Nonetheless, given the important sensitivity and complexity of these issues, this order appears to be drafted in a quite extraordinarily casual manner. In particular, it is disappointing that in Clause (3), which is really the only operable clause in the whole order, it merely states: Any function of the Registrar General to which this Order applies may be exercised by, or by employees of, such person (if any) as may be authorised in that behalf by the Registrar General". It says that without defining in any way who such persons or their employees might be. The Minister referred to officers in his introduction of the order, but nowhere in the order is the notion of an officer mentioned. Could the Minister tell us which rules have been laid down as to the selection of such persons? If there are indeed to be local registrars, as he has suggested, could he explain why that is not made explicit in the order?

Moreover, could he explain what the expression "or by employees of, such person" actually means? Could it be the janitor, for example? Who knows? This order does not tell us. If the employee must have a particular qualification, why is that not specified in the order, even by means of a reference to other orders or legislation?

Finally, given the serious nature of some paternity cases, it is clearly desirable that there should be clear criteria for reference of difficult cases to the Registrar General. Do such criteria exist? If so, what are they, and why are they not incorporated into the order?

This order deals with matters which are becoming increasingly important to British families. The casual drafting of this order is a misuse of the deregulation legislation. The apparently slapdash approach and especially the lack of any precision in defining procedures is a significant disservice to families, particularly to children, throughout the country.

I would invite the Minister to take this measure back and have it redrafted properly. Those of us on these Benches would then be happy to support it.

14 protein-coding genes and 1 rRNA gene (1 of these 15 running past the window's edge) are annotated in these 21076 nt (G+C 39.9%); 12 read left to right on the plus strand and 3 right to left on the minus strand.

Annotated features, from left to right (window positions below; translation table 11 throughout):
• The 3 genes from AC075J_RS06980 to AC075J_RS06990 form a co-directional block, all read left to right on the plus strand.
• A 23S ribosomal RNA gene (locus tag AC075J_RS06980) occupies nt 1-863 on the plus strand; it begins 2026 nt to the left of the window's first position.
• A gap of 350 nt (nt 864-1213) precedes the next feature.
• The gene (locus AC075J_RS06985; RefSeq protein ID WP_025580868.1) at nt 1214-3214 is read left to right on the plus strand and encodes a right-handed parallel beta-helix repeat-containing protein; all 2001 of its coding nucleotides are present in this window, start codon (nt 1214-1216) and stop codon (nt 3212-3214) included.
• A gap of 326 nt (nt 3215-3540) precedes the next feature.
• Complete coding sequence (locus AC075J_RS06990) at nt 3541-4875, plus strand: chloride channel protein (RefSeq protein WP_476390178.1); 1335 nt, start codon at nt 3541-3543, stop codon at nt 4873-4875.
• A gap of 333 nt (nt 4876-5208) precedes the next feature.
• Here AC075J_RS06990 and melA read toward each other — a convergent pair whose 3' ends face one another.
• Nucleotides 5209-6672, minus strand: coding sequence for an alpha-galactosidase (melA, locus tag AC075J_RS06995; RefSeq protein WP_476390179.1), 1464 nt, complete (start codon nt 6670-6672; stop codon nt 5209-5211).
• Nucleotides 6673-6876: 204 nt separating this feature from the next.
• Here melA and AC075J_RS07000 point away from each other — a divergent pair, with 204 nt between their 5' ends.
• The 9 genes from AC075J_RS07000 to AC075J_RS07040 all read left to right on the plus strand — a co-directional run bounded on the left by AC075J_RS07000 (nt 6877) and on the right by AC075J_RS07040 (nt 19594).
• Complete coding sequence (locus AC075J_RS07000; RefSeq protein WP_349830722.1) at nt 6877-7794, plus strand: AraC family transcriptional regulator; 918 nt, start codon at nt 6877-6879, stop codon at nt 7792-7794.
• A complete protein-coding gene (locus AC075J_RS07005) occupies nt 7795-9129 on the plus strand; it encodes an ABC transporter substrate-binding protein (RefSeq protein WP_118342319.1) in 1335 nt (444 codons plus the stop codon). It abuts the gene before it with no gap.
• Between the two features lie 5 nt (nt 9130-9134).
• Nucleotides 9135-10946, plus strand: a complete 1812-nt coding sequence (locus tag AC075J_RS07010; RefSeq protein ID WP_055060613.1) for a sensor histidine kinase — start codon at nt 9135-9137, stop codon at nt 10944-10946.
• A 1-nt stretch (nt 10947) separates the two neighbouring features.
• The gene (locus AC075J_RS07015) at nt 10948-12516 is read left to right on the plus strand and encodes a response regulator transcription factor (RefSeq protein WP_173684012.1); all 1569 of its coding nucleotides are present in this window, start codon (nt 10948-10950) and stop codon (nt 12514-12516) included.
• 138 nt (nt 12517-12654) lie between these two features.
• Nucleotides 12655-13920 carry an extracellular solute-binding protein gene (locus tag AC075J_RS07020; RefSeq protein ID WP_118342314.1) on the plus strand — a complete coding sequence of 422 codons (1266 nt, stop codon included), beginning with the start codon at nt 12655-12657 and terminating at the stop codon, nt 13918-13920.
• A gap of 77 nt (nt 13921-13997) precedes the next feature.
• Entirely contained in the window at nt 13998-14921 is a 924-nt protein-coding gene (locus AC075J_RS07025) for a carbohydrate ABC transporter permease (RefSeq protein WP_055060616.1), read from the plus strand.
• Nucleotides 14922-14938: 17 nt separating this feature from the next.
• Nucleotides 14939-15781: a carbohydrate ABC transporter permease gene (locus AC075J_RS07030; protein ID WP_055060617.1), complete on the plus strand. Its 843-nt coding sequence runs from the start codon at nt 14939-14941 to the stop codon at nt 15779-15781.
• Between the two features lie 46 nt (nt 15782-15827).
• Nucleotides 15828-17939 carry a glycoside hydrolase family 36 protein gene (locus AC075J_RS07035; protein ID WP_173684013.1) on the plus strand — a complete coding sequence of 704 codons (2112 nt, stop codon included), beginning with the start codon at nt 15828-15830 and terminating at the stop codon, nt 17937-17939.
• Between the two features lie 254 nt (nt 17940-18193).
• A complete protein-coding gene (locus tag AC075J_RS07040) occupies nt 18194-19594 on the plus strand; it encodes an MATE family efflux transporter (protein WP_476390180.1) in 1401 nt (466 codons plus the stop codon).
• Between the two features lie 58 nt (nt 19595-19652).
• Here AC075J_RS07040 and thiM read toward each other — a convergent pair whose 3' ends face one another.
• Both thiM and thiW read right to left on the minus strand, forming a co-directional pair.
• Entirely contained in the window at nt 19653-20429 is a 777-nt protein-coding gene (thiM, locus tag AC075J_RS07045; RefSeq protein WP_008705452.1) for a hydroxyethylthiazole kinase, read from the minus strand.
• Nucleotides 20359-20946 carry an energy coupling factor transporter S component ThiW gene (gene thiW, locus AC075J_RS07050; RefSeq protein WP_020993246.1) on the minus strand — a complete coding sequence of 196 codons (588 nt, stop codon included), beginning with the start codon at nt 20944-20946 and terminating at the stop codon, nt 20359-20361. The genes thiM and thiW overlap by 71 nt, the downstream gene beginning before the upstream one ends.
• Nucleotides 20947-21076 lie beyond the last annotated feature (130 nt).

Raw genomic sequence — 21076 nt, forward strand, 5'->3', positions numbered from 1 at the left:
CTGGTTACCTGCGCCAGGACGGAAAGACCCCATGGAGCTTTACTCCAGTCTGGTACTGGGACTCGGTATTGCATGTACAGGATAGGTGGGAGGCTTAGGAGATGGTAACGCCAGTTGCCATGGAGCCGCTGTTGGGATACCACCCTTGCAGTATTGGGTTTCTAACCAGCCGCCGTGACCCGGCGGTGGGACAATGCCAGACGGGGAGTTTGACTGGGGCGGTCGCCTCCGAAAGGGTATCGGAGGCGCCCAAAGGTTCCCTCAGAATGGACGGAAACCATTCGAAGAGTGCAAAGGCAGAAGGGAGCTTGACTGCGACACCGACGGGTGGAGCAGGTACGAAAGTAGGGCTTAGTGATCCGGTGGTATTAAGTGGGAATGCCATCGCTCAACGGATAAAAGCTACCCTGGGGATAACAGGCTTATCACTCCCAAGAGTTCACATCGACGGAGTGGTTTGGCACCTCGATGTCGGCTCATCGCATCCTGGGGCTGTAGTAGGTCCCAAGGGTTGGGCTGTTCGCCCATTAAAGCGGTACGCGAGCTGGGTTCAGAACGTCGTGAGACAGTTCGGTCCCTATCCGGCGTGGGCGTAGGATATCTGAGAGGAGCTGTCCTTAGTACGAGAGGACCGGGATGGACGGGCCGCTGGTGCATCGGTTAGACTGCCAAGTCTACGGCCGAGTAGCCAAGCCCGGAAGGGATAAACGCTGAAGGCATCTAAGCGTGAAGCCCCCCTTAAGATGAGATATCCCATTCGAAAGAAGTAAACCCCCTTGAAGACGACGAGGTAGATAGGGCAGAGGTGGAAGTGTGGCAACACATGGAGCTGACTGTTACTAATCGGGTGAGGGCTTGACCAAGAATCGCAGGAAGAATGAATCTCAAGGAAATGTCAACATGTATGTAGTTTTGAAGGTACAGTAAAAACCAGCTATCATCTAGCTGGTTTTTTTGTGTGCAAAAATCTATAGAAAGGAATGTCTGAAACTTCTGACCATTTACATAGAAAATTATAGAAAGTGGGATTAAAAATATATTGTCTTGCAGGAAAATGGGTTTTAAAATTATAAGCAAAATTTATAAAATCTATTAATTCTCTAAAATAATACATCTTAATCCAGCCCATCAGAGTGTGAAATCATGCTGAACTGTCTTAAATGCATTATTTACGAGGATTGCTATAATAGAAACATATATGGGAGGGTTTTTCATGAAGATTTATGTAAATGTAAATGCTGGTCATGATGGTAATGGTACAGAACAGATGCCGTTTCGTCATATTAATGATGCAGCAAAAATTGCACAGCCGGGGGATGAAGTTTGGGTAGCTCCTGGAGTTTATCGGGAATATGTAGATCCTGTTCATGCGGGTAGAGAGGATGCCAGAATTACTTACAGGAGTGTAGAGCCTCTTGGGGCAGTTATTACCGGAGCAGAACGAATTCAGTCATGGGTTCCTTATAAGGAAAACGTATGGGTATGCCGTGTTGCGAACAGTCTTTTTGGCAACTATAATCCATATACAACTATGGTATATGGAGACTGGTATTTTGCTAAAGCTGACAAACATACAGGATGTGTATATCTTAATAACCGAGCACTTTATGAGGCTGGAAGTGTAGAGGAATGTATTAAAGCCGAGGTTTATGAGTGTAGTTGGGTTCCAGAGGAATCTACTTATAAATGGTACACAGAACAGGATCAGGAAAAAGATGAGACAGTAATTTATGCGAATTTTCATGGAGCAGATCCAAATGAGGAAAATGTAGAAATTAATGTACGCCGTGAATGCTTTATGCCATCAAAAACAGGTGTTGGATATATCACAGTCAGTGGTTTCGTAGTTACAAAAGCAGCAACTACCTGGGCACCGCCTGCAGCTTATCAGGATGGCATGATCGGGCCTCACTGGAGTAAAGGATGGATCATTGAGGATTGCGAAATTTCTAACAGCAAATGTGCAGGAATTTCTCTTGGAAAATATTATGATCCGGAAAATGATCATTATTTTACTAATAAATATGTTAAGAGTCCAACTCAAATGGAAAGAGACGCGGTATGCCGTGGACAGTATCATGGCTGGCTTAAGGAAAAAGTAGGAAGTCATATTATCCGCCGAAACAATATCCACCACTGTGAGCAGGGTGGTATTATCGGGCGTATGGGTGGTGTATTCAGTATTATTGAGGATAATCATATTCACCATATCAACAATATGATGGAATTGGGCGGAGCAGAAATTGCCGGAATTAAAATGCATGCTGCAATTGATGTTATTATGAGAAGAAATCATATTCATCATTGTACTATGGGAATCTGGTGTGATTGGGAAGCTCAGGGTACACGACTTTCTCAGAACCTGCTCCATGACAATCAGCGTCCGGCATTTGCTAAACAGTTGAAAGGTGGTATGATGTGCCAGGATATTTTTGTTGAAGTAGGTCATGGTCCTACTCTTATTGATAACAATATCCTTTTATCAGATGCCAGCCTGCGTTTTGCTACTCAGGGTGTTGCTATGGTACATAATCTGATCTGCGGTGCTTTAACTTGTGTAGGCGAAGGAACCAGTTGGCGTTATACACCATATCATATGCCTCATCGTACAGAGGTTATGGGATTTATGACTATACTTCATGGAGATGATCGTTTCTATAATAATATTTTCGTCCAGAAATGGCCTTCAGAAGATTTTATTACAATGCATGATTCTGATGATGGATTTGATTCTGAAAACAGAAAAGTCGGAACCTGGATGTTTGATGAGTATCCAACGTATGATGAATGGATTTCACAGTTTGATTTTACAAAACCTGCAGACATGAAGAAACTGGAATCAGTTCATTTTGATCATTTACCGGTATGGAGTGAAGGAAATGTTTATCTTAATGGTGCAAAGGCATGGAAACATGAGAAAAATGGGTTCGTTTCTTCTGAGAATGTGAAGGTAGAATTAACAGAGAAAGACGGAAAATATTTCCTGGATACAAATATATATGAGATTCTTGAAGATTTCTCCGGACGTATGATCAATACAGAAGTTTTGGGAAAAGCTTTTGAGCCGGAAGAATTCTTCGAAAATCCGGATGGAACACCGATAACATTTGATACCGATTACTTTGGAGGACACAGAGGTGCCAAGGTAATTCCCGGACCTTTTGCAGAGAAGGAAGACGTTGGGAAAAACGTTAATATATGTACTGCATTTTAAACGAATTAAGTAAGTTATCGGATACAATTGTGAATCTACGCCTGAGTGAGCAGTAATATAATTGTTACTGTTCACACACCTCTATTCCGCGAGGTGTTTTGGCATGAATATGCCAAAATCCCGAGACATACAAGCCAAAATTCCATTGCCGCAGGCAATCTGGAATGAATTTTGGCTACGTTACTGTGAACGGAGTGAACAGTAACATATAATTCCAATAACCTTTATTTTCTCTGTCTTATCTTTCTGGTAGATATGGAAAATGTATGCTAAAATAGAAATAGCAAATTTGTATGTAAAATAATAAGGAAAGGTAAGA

2.45 p.m.

Lord Mackay of Ardbrecknish

My Lords, I am sorry that the noble Lord, Lord Eatwell, takes this view. I do not believe that the drafting is slapdash at all. The problem with all orders of this nature is that they have to be read in conjunction with the various Acts to which the order refers. While I fully accept that it is quite difficult to read through this as it stands, of course if one reads through it with reference to the Acts of Parliament mentioned in the order, then the position becomes perfectly clear.

The noble Lord asked me a number of questions. One related to the definition of "registrar". Of course, a lot of these definitions are contained in the Births and Deaths Registration Act 1953, which I have to hand here. It is rather a well-thumbed copy of it. This Act makes it perfectly clear who the registrar is and how he is appointed. The point about his employees is that they are in fact deputies employed by the registrar, so the noble Lord need have no fears that the janitor or the cleaner just in for a morning may suddenly find himself or herself being appointed as the registrar or made to stand in for the registrar. These things are very clearly laid out in the statute.

On the question of difficult cases, this is where in Clause 2 subsection (2)(a) the order refers to the paragraphs in the section of the 1953 Act. The paragraphs referred to are (a), (b) and (c) and these deal with the various different kinds of situation which may come up. As I said in my contribution, the difficult cases—and I mentioned examples such as where there is a dispute; where there is a domiciliary situation; perhaps where the father lives abroad and therefore it is necessary to check the law—will still have to be referred to the Registrar General. However, something like two-thirds of the cases are very straightforward ones where the registrar will be able to talk to and interview both the mother and the father who wants to have his name put on the birth certificate of the child. The noble Lord, Lord Eatwell, can be assured that if there are any difficulties or any problems then the registrar will know that in those circumstances he should refer the couple to the Registrar General. Of course, that will be part and parcel of the notes which will be going out from the Registrar General to the registrar.

I hope that I have explained the position to the noble Lord, Lord Eatwell. I certainly agree with him that in the modern world, with a significant number of people needing and wanting to use this service, this is a sensible way to make it easier for them so that, without the need to make application to the Registrar General and add to his workload, a couple can simply go along to the local registrar and by a very straightforward agreement have the birth re-registered.

Lord Eatwell

My Lords, before the noble Lord sits down, may I suggest that in future if an order of this all-encompassing type appears before your Lordships' House the notes which are to accompany it should be made available at the time when the order is to be approved in the House? The breadth of the clause and the vagueness of the clauses which we are supposed to be approving this afternoon do not really allow a satisfactory appraisal of the implications of the measure currently to be made.

Lord Mackay of Ardbrecknish

My Lords, I note what the noble Lord says. It is always a problem in any piece of legislation, even primary legislation, when one is amending previous Acts of Parliament with reference back towards those Acts of Parliament. I commend the order to the House.

On Question, Motion agreed to.